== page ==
I love freebies. Who doesn’t??? Since I’ve been spending so much of my free time doing refurbishing furniture for the non-existent place of my own, I have friends and family constantly giving me old stuff just so they can be rid of it. Awesome for me, my mother, slightly more annoyed.
This bench came to me and I immediately saw its potential. As usual, I went with a simple canvas but jazzed it up a bit on the inside.
Below are some tips and photos on how I did it!
When removing the old fabric, try to keep everything intact. Use the old fabric as a template for cutting the new fabric to size. This is a photo of old fabric that had previously been covering the lid of the bench.
Be sure not to damage any of the stuffing. Unless it is in really bad shape i.e. smelly, deflated, etc. it will not need to be replaced.
There are many ways to fold the corners. For mine, I like them as flush as possible so I keep the fold simple.
To give the bench some secret “umph”, I lined the inside with a decorative script fabric. For the lid, I cut fabric larger than necessary to cover and folded the excess under to give them a smooth finish. I used pins to keep the folds together while I gently went over them with an iron and then hot glued them into place.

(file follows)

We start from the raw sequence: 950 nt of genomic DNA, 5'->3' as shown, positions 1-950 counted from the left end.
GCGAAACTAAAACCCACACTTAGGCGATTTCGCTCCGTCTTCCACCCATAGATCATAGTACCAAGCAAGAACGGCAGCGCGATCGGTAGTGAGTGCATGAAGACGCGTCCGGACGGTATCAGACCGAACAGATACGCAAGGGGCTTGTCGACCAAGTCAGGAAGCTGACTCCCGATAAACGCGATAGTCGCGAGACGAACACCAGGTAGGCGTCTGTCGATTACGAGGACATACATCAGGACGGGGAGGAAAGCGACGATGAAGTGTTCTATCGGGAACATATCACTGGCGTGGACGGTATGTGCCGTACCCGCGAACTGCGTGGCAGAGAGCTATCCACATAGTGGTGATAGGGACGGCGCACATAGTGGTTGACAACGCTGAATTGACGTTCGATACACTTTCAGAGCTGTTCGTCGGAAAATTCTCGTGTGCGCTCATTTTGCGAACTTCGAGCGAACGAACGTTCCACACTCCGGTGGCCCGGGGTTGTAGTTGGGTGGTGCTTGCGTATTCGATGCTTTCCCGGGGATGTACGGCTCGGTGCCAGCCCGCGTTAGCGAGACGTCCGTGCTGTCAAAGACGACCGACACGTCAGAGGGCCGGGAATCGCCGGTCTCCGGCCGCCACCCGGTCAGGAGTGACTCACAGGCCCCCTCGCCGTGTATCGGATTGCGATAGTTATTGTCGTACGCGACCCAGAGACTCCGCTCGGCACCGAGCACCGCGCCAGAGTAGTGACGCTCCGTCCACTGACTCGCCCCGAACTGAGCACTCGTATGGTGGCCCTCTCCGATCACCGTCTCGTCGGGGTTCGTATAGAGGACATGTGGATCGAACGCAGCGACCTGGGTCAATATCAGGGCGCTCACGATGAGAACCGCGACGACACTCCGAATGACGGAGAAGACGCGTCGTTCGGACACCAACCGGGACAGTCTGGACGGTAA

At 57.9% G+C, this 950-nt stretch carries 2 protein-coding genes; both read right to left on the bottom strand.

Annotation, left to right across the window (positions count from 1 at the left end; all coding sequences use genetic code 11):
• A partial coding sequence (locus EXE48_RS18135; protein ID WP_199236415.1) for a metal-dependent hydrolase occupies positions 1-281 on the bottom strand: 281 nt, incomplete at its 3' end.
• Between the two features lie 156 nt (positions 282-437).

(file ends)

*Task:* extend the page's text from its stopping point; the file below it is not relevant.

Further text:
The bottom can be tricky. I chose not to remove the fabric that lined the underside of the bench. To cover the sides of the base, I turned the base upside down and stapled as closely to the edge as I could.
Again, experiment with folds until you find one that fits your overall look. Staple, fold, and staple some more until it looks as you want it. Staples can be removed carefully with pliers if you make a mistake or need a do-over.
Chip clips! I used the same fabric to cover the base and staples from the previous photo. I first laid my fabric into the base and aligned my fabric exactly how I wanted it to look in the end. I attached the chip clips to one side of the base which kept everything lined up precisely as I had wanted. I lifted the fabric and applied Scotch adhesive spray underneath and then pressed the fabric carefully in place. I finished the edges exactly as I had done on the lid.
Who says you have to spend a lot of money to have great style? With some patience and ingenuity, you can have it for practically nothing.